Details on her family are also exaggerations, e.g., that her mother “provided care for invalids at her boarding house,” which she did on occasion, but her boarding house was neither a hospital nor a care facility, but a small hotel for British army and navy officers. You have Seacole travelling with her husband “to the Bahamas, Haiti and Cuba,” where “she augmented her knowledge of local medicines and treatments.” However she described these trips as occurring after her husband’s death, and gave no such medical purpose (5). Again, you exaggerate her gaining “further nursing experience during a cholera epidemic in Panama and after returning to Jamaica she cared for yellow fever victims, many of whom were British soldiers.” She indeed described looking after cholera victims in Panama, but also admitted to “lamentable blunders” (31). She claimed no successes for yellow fever victims (59-63). She said that she was asked to take on the nursing (for soldiers) at an army camp, but made it clear that she did not do this (63).

You are somewhat disingenuous on Mrs Seacole being “in London in 1854 when reports of the lack of necessities and breakdown of nursing care for soldiers...began to be made public,” given that she gave her gold-mining stocks as her purpose for going there (71-74). You are wrong that “despite her experience, her offers to be sent to the front to help were refused,“ given that she entirely lacked the hospital experience required, and her (informal) offer--she never submitted an application--was rather late. Nightingale and her team had already left, and the second team was near ready to leave when Seacole decided that she, too, wanted to go.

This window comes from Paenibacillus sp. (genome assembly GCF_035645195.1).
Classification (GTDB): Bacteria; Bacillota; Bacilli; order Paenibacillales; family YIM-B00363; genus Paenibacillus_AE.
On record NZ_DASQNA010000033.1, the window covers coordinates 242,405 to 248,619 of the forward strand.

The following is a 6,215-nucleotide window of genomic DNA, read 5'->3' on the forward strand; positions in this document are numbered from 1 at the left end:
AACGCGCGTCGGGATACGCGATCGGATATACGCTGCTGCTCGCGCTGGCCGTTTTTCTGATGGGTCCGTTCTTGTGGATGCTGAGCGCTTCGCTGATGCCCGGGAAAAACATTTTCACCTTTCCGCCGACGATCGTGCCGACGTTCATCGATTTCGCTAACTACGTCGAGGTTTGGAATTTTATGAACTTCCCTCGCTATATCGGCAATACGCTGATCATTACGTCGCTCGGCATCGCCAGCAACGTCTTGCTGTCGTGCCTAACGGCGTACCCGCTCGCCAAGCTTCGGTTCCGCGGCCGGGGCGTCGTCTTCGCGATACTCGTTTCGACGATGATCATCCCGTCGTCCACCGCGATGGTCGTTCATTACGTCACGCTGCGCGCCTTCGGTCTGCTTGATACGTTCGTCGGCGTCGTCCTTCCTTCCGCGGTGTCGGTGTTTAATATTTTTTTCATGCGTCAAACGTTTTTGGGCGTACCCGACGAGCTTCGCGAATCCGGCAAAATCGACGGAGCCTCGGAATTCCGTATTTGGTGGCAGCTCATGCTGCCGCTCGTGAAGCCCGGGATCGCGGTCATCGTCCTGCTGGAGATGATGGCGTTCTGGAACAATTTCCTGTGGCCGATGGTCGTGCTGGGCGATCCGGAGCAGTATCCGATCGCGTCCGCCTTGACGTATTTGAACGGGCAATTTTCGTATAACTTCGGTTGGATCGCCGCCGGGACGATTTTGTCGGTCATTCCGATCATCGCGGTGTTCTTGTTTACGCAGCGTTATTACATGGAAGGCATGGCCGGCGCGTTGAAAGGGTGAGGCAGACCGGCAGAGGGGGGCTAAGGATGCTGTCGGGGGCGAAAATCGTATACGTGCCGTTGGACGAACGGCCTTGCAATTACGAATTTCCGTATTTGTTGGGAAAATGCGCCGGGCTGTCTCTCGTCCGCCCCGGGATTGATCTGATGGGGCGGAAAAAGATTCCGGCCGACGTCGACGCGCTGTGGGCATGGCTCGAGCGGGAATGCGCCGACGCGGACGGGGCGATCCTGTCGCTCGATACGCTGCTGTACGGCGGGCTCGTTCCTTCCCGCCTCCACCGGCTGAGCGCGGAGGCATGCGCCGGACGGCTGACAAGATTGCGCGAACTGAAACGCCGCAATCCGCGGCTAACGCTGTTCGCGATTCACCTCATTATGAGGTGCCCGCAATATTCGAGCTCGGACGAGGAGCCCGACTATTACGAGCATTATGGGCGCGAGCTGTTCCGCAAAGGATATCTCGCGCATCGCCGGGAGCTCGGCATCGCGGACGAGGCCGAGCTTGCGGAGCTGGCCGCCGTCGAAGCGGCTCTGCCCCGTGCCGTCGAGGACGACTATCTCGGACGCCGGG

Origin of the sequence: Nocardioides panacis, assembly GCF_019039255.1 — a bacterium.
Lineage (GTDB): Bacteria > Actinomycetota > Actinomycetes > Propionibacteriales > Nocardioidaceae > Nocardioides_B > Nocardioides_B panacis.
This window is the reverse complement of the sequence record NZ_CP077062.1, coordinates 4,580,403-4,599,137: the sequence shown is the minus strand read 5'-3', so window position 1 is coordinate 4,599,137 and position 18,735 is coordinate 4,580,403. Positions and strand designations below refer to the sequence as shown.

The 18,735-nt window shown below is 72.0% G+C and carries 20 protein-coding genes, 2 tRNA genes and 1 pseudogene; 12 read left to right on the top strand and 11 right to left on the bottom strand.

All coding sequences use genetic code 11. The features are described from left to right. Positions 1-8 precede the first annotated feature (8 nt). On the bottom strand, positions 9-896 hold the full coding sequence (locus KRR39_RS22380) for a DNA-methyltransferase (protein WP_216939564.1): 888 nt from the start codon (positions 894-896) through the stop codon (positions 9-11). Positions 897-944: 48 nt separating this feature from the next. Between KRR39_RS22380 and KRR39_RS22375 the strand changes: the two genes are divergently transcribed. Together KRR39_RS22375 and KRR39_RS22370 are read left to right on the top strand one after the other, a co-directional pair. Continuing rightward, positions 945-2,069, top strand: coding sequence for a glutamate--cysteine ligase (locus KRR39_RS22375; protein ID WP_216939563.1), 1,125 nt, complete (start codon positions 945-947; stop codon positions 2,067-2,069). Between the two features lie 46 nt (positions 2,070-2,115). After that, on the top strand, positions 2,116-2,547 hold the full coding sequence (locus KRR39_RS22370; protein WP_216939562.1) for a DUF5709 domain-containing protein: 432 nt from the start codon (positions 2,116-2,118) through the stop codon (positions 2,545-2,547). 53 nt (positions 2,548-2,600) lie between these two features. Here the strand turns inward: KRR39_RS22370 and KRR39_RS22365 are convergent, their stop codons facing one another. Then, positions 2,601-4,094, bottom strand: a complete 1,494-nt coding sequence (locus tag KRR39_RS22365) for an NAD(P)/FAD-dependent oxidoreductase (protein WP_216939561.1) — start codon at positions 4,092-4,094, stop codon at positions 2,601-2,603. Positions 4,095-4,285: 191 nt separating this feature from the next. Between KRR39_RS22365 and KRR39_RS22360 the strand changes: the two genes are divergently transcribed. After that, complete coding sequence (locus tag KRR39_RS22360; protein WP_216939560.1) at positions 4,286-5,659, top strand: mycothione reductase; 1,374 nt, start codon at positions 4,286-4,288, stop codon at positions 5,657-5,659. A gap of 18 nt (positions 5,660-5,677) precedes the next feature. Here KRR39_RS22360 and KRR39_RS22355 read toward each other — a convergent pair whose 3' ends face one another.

You have her occupation correctly named as sutler, but then misrepresent her business, the British Hotel, saying that it was “to sell food, supplies and medicines to the troops.” She made it abundantly clear that the business was for officers, with only a “canteen” for the soldiery (114). She gave whole chapters to the meals prepared and parties catered for officers.

You are entirely wrong that she “assisted the wounded at the military hospitals and was a familiar figure at the transfer points for casualties from the front.” The Land Transport Corps Hospital was close to her hut, and she described going there as a visitor, taking magazines around (144). However, the nursing there was done by Nightingale’s team. Seacole could hardly have been a “familiar” figure at transfer points, since she missed the first three, major, battles of the war in 1854, and was only present for three in 1855.